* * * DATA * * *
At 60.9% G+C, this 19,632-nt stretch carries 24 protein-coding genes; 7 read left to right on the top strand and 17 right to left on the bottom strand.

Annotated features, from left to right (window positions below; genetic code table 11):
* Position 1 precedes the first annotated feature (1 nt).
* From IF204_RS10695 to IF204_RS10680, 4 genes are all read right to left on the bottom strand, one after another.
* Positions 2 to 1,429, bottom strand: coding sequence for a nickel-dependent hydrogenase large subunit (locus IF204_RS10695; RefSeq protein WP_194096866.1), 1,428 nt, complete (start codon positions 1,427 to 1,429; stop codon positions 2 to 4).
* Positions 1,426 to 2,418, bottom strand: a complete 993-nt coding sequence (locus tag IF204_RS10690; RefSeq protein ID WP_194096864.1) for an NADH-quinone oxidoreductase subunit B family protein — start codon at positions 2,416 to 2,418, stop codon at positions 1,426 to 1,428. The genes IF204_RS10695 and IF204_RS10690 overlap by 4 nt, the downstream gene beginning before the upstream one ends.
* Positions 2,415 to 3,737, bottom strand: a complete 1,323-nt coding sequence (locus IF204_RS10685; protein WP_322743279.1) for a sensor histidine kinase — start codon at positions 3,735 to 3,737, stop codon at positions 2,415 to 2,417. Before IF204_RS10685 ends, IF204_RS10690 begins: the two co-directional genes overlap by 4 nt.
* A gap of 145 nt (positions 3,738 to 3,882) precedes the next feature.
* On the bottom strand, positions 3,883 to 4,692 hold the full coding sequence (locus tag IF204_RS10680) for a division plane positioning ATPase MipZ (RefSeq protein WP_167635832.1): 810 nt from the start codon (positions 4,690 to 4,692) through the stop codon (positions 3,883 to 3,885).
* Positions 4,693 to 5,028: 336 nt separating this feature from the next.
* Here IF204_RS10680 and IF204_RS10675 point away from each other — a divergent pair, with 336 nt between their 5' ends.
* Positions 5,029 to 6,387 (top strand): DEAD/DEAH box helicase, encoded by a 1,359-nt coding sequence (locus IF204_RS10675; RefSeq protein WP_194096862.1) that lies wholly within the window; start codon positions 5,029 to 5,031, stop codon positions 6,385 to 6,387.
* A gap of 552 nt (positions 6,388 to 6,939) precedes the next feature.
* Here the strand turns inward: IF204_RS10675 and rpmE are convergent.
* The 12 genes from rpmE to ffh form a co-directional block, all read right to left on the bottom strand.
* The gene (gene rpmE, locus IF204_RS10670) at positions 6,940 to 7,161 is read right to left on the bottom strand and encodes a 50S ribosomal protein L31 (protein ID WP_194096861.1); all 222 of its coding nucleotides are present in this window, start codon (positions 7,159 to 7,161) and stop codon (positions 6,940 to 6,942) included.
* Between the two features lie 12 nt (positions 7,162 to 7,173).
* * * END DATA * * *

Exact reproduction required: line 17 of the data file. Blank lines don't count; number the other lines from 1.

* Between the two features lie 12 nt (positions 7,162 to 7,173).